Sometimes it's spiritual, when my deeply-held belief that God is in control of my life seems to be buried under appointments and prescriptions.

A dear friend was at her husband's side in the emergency room when, with no prior indication of heart problems, he was found to be having a heart attack. I had sat with her after his multiple-bypass surgery, and took a meal when they got home. So I asked her--am I crazy?

She looked at me sadly.

"We were in the emergency room several times after the surgery," she said. "You just don't know."

And that's where the fear originates, I think. You just don't know this body, this schedule, this life.

How am I doing? I'm doing very well, better every day, and I expect to be looking back years from now and marveling at how modern medicine (science!) helped a fearfully and wonderfully made body cope with a glitch in the works.

But it can be scary.

Wednesday, April 19, 2017

The Surest Sign of Spring

A couple of weeks ago, when all things healthwise were topsy-turvy in my world, I got a text from Boy#4.

"Are you having surgery?" he asked my cell phone. "J. texted me saying that he'd heard that (and asking if you were OK), so I just wanted to see who has the better information."

To see why this is significant, you should know that my son lives out of state, as does his friend, J. I love living in a small town partly because everyone looks out for everyone else, but once in a while the news accuracy is just a hair off plumb.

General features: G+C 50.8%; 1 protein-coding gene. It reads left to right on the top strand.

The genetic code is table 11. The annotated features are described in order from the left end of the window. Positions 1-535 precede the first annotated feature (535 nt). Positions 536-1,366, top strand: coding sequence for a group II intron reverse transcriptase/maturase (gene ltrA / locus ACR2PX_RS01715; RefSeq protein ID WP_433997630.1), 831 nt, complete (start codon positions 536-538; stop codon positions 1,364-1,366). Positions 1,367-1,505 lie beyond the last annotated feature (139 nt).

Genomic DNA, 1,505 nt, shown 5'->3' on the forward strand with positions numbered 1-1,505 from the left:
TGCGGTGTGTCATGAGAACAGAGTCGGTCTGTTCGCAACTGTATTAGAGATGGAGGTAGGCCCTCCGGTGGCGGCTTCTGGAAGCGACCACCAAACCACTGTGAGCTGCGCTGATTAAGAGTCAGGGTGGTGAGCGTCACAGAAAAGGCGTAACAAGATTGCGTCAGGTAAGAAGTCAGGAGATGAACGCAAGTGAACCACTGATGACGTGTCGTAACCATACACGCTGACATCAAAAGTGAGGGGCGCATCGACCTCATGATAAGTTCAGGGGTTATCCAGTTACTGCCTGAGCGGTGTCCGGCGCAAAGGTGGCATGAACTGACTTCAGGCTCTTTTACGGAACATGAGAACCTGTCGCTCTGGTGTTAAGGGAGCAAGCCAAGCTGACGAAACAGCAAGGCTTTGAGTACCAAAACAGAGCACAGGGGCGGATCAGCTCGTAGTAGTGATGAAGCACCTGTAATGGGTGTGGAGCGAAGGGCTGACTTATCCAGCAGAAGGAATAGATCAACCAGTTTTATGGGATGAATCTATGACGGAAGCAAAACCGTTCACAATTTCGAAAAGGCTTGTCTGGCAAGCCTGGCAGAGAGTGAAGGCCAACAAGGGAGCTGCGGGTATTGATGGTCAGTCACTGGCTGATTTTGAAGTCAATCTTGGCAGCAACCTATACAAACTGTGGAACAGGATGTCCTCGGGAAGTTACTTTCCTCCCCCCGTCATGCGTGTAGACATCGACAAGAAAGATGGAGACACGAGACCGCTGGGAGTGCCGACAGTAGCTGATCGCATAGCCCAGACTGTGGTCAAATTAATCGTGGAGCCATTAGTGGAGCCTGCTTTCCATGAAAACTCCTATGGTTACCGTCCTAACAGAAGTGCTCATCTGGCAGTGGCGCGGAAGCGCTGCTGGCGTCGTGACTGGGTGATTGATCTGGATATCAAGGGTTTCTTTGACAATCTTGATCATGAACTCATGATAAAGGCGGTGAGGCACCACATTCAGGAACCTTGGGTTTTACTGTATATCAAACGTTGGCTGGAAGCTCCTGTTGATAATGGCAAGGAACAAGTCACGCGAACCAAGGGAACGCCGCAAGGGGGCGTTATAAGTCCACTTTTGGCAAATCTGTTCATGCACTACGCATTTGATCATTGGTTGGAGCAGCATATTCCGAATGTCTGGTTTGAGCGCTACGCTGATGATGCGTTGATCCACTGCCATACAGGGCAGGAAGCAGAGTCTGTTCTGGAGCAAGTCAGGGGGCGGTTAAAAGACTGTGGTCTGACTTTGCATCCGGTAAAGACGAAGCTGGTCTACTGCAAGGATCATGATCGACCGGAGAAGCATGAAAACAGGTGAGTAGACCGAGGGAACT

I was able to reassure Four that he had the better information, that I was not having surgery, but was being treated with high doses of blood thinners and TLC.

"OK, I assumed that was the case. Learning your mom is having surgery via text from your friend would probably be worse than hearing about it from her blog."


Well, Four, if you get a text from J. that I was seen hobbling down Main Street and that I didn't seem to be walking well--polio, maybe?--be assured that I was just welcoming spring.

You can keep your robins, your crocuses, even your groundhog. In my world, the surest sign that spring has sprung is the pedicure that ends winter toes. From October to April I am frugal and be-socked (or be-pantyhosed, as I confessed here recently). I shine up my own toes and rub in my own foot softeners because no one is seeing those bare feet except me. But when tax season ends, I skedaddle over to my favorite pedicurist and she pampers me with an orange-scented leg-and-foot massage that makes me practically drool into the hot whirlpool at my feet then finishes with nail polish in a color I would never buy for myself.